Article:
sexually active

Do Teens View Sex as a Way to Get to Know Someone?

There are few among us that are comfortable with engaging our kids in conversation when it comes to sex. Recently I was making my daily scan of the news keeping myself informed, and a headline from USA Today made me double-take. It read, “Survey: Sleeping together before a first date is a-OK, but cracked phones are a put-off.” I responded out loud, “Wait…what?”

The survey, regarding sexually active millennials conducted by Research Now, titled – “Singles in America,” found that 48% of millennials (nearly half) are likely to have sex before a date ever occurs. The mindset is that sex is seen as an interview for whether an actual relationship should ever begin. Sex is practically a given. Intimacy is seen as getting to know the person. My daughters weren’t raised with anything resembling that mindset. How do we respond?

Engage with Your Kids

Do not abdicate responsibility as a father by leaving this to her mom or other sources. You are the authority of protecting your children from dangerous influences. Set clear expectations of behavior and standards and enforce them. Do so lovingly, but without apology.

Talk to Them about Sex

According to the latest CDC figures, 41% of high school students have engaged in intercourse. My wife and I believe that sexual intimacy is reserved for a lifetime commitment and is essential before becoming sexually active. Discuss your own experiences as appropriate to their maturity level. Neither of us was a virgin before our marriage having met in our late 20’s. We have explained the emptiness (and hurt) of past experiences, compared against the fullness of physical love backed by our binding commitment. That love created our family. Honesty and sincerity are your most powerful tools.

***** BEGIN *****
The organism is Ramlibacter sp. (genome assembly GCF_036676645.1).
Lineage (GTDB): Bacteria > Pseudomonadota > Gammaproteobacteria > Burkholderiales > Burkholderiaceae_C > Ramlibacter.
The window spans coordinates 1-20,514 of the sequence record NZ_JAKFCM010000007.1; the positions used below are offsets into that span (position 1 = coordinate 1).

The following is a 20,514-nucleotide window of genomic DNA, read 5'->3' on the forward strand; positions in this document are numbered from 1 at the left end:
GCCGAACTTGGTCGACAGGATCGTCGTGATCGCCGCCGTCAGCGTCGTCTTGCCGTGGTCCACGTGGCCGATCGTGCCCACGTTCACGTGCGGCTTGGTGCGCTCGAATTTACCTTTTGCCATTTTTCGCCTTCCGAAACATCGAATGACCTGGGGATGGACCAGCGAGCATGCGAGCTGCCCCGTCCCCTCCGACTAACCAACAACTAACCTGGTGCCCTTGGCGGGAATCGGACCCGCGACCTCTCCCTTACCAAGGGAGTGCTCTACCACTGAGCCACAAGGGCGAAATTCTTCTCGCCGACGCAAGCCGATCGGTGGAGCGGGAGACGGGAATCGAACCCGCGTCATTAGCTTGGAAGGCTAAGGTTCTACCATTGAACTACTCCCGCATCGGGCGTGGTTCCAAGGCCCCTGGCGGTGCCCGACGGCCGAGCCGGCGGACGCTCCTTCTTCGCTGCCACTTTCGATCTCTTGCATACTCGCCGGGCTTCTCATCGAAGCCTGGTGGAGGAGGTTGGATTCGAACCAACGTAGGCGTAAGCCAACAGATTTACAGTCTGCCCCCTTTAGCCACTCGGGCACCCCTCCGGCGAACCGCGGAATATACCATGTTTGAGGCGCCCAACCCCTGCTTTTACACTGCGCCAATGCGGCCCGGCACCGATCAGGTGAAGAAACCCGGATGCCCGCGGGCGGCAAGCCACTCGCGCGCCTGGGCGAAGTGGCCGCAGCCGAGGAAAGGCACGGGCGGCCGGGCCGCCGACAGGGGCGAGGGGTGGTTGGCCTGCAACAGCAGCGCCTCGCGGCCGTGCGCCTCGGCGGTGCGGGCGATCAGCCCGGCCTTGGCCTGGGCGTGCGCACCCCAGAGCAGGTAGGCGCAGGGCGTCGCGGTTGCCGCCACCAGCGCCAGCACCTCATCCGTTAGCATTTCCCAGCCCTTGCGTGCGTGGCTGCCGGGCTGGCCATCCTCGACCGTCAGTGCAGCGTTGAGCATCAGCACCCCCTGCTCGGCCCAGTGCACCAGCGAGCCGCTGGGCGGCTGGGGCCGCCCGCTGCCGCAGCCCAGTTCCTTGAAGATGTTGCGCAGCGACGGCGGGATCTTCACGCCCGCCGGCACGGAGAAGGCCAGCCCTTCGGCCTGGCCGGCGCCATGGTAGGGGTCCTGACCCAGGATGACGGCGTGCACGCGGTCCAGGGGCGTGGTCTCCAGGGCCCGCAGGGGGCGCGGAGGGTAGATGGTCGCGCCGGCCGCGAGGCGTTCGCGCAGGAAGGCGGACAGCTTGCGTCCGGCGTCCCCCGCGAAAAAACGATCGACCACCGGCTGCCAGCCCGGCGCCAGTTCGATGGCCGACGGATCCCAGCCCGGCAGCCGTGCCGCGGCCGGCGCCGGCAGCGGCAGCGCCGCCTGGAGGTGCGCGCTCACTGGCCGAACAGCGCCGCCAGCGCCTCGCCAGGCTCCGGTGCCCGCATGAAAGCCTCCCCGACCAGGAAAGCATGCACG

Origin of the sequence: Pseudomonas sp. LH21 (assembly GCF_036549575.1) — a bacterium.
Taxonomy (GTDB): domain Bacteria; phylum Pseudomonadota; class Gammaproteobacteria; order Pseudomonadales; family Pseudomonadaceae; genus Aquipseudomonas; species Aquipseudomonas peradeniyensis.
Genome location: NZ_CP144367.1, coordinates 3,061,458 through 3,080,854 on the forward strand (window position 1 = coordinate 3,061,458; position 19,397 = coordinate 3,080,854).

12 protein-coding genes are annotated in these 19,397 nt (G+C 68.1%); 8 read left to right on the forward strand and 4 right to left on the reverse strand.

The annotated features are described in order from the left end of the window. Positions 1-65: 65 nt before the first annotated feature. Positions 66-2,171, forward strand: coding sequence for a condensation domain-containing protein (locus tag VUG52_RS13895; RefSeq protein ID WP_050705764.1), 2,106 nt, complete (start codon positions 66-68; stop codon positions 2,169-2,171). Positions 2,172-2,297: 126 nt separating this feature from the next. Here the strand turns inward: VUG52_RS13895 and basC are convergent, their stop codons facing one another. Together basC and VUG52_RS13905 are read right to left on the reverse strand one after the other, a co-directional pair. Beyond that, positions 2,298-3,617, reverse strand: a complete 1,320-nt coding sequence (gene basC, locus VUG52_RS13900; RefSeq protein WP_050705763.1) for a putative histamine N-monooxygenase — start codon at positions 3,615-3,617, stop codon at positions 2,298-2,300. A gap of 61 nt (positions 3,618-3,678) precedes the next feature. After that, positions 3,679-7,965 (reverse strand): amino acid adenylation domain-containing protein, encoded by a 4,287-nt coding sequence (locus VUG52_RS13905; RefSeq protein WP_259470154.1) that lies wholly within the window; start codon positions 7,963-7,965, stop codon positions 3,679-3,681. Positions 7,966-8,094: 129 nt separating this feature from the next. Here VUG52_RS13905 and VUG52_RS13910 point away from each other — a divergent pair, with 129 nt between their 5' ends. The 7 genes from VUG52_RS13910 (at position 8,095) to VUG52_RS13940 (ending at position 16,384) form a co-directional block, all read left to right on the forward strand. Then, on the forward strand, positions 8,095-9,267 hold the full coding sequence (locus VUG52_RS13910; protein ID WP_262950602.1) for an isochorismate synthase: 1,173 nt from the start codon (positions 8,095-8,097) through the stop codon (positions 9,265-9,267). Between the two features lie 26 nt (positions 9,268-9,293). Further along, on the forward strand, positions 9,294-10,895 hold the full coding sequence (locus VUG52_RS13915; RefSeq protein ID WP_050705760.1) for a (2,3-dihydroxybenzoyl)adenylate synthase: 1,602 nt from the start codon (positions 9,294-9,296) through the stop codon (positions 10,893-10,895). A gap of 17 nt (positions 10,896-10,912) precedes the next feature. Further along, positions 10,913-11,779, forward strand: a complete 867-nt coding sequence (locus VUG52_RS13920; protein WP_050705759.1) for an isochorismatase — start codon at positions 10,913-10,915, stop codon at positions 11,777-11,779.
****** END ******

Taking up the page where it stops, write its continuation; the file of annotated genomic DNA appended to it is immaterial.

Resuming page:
Be Relevant

I was caught completely unaware of this development. I’m the dad of 18 and 15-year-old daughters. We cannot take for granted that the world behaves in the ways that we teach. It doesn’t. Educate yourself by going to their sources of information. Engaging with other parents and kids when appropriate. Get into their world. Get involved in knowing what your teens are doing, what apps they are using, and how their attitudes are progressing.

Modeling Healthy Values

We can’t force our values on our children. We have to live them as the example. How we (parents) are living has an enormous impact on the future actions of our kids. This starts with the relationship they witness between you and their mother. Their brains are being hardwired as to what an intimate relationship looks like by observing our behavior. The seemingly little things like holding hands, genuine closeness, laughter, have a major impact, as do division, anger, and tears.

Teach Your Kids the Truth About Love

Where is the hope in the results of the survey? 80% of the 5000 singles surveyed want to find real romantic love. It’s not the goal that has changed, but the methods of trying to achieve it. Help your teen/young adult develop a vision of what they want their future to look like. The first lesson? Having a sexual relationship first to see if intimacy is possible later is a disastrous way of thinking that could lead to consequences they aren’t prepared to handle. These consequences include but aren’t limited to feelings of guilt, diminished self-worth, and trust issues. What they really want starts first with dignity and respect. If both continue forward, this will lead to emotional intimacy expressed through deep connection and a committed relationship. Those are the foundations that spark the possibility of romantic love.

Sound Off

How would start a conversation with your kids about this?

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Huddle up with your teens and ask, “When do you think it is appropriate to have sex?”

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